When he insisted that what commodity has is only price. in times of crisis. The value form—consisting of relative value form and equivalent form—makes an object that is placed in it money. going back to bullionists. For mercantilists and bullionists (the Monetary System)—the predecessors of classical economics—money was an object to be revered. This was called the fetishism of money. rather. his transcritique elucidated a form that constitutes the commodity economy. According to Marx. Bailey did not question what expresses price—money. who denied the Cartesian subject and yet could not think of the equivalent of the Kantian transcendental apperception X. In other words. people still want money suddenly. Both Ricardo—the advocate of the labor theory of value—and Bailey—its radical critic (and the unacknowledged primogenitor of neo-classical economics)—managed to erase money only superficially. By criticizing both Ricardo and Bailey on such a premise. But this did not resolve the enigma of money. Scorning this. rather than Ricardo or Bailey. The Marx of Capital stands on the side of the mercantilist. he did not question what relates commodities to each other and composes the system—money as the general equivalent. This omission was analogous to that of Hume. and Marx deemed Bailey’s skepticism inconsistent in the same way. As Marx said. Anything—anything—that is exclusively placed in the general equivalent form becomes 13 . classical economists posited the essence of value in labor in and of itself. that is not because of its immanent characteristics. if gold becomes money. it was reinforced and sustained. but because it is placed in the value form.he was assuming the certainty of mathematics as analytic judgment.
People consider a certain thing (i. even at the expense of the object.. and the purpose is not to attain many ‘uses’. Rather. the right to stand in the position of equivalent form—at the expense of use. The drive is metaphysical in nature. Historical materialists aim at describing how the relationships between nature and humans as well as among humans themselves transformed (developed) throughout history. What is lacking in this endeavor is any reflection upon the capitalist economy that organizes 14 . We tend to scorn the drive of the miser. it is the reverse. gold) as sublime. capitalists seek to reproduce and expand their position to exchange. as it were. the one who hoards the right to exchange—in the strict sense. But capital’s drive to accumulate is essentially the same. but to stand in the position of equivalent form. That is to say that the motive drive of capitalism is not in people’s desire. Buying a commodity from someone somewhere and selling it to another person in another place. This drive of hoarding the right to exchange originates in the precariousness inherent in exchange between others. To put it another way. that is. Marx crucially begins his reflections on capital with the miser.money. it achieves the right to attain anything in exchange (that is. only because it fills the spot of general equivalent. for the purpose of attaining the right to exchange. to distinguish it from ‘desire’. The desire for money or the right to exchange is different from the desire for commodities themselves.e. capital has to create people’s desire. its owner can attain anything in exchange). I would call this ‘drive [Trieb]’ in the Freudian sense. the misers’ goal is to ‘accumulate riches in heaven’. Capitalists are nothing but “rational misers” to use Marx’s term. the drive of a miser is not to own an object.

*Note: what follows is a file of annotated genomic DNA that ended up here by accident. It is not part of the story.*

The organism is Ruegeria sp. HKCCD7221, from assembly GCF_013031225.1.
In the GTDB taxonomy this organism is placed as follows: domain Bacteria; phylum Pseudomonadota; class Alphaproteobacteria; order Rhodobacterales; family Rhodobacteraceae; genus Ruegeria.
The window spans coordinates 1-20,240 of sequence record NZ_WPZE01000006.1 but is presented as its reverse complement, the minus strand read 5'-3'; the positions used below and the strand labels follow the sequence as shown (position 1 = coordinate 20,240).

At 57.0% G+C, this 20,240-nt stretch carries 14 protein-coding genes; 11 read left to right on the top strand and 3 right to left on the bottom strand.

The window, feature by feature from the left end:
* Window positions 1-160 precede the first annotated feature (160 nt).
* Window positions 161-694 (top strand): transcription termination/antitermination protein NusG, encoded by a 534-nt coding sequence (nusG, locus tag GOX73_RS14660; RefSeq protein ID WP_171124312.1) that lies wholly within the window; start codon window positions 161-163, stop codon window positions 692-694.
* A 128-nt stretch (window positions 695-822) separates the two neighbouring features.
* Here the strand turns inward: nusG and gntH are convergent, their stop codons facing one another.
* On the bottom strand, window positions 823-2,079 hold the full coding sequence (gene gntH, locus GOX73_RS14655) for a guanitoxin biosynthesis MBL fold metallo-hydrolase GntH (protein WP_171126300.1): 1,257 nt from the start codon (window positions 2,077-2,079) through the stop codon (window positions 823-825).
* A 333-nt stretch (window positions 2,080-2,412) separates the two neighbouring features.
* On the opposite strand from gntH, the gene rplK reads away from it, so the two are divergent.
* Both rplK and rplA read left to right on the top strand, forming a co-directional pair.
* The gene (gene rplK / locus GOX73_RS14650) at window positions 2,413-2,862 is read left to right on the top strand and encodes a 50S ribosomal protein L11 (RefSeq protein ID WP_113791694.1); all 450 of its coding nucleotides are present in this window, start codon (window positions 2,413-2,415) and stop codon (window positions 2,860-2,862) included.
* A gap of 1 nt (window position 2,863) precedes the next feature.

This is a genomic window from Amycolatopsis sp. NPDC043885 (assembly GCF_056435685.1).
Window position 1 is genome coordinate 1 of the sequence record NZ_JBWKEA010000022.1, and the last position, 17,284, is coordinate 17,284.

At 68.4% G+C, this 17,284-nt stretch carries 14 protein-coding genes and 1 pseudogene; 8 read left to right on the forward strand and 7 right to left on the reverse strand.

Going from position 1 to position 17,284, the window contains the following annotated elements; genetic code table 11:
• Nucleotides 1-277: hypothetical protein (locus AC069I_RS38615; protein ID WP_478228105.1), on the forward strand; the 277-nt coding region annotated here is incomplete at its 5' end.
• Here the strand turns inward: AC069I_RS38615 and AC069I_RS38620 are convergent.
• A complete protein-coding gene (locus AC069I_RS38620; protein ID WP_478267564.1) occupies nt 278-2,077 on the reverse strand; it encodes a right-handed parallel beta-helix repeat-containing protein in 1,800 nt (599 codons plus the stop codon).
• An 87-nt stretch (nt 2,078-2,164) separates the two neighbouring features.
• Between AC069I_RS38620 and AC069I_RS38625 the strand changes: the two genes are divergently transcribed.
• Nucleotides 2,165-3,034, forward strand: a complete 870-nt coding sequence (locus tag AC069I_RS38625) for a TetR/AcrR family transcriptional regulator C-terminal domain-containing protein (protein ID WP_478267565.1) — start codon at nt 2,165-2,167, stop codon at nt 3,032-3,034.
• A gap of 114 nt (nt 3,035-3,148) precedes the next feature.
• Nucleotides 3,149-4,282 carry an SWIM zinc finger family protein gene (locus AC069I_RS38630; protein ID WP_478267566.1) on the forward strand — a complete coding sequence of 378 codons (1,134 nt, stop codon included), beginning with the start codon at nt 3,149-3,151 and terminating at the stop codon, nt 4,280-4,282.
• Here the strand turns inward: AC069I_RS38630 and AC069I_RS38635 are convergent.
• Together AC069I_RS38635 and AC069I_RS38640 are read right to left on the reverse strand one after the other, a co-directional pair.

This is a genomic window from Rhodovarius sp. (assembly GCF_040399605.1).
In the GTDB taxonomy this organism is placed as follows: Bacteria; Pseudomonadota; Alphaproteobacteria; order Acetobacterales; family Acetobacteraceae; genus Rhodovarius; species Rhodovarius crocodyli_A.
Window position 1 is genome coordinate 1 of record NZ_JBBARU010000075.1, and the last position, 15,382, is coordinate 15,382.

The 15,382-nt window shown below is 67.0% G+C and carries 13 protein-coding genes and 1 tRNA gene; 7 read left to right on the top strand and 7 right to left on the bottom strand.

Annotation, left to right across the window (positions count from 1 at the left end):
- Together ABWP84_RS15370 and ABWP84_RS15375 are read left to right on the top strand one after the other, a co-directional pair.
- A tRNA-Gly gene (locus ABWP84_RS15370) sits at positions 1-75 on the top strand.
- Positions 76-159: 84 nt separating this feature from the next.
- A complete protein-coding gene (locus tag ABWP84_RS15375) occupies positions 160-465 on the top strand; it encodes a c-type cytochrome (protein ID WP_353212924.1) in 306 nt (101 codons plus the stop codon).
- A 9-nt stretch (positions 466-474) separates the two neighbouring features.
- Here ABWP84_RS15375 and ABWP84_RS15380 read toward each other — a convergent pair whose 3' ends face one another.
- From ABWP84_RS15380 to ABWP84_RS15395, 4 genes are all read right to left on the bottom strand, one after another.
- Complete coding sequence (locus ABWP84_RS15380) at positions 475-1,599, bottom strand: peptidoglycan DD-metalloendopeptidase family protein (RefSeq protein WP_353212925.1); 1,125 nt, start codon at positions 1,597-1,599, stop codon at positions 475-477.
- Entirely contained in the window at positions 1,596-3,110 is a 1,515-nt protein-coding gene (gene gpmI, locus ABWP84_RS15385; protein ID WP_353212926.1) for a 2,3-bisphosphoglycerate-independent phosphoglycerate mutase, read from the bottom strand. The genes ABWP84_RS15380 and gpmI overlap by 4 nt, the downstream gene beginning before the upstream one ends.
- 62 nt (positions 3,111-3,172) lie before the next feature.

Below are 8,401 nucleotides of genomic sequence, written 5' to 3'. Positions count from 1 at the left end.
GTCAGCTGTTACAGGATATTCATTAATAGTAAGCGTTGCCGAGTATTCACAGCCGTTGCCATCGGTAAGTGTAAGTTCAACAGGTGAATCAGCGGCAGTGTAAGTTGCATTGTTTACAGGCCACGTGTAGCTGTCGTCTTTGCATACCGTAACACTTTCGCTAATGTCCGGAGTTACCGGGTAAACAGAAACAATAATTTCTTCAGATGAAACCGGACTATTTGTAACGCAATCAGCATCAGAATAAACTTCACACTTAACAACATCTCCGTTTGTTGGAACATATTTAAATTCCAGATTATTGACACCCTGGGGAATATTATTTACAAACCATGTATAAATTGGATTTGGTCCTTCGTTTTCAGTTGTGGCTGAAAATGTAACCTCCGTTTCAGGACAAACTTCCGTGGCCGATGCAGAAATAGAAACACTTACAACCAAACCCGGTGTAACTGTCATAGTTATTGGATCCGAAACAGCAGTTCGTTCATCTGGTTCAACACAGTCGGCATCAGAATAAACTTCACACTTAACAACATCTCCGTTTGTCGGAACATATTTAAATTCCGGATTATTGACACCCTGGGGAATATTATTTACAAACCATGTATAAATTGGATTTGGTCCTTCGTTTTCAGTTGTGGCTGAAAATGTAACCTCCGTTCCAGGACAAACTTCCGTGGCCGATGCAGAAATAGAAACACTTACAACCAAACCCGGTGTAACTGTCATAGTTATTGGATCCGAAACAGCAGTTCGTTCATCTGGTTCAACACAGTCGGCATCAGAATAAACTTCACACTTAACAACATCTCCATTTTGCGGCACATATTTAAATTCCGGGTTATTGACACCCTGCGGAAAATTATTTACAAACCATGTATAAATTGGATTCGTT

it will be a victim of "sickness unto death" in the sense of Kierkegaard. Say a certain thing becomes valuable only when it has use value to other people. Physiocrats and classical economists had the conviction that they could see everything transparently from the vantage point of production.’ Credit. reminding us that what is at stake in this synthesis is inevitably ‘faith. But this is only an ex post facto recognition. was little more than an extension of classical economists’ thought. a certain thing—no matter how much labor-time is required to make it—has no value if not sold. Classical economists believe that a commodity is a synthesis between use value and exchange value.’ In commodity exchange. the equivalent religious moment appears as ‘credit. Marx technically abolished the conventional division between exchange value and use value. The stance of Engels was.” Kierkegaard saw the human being as a synthesis between finity and infinity. that we should control the anarchic drive of capitalist production and transform it into a planned economy. however. No commodity contains exchange value as such. the source of centralist communism. of course.the transformation (development). Lurking behind this synthesis as event is a “fatal leap [salto mortale]. we have to take into consideration the dimension of exchange. the treaty of presuming that a 15 . If it fails to relate to others. The social exchange. and why the exchange inexorably takes the form of value. Engels’ conviction. One of the most crucial transpositions/breaks in the theory of value form lies in Marx’s attention to use value or the process of circulation. is consistently opaque and thus appears as an autonomous force which we can hardly abolish. And to this end.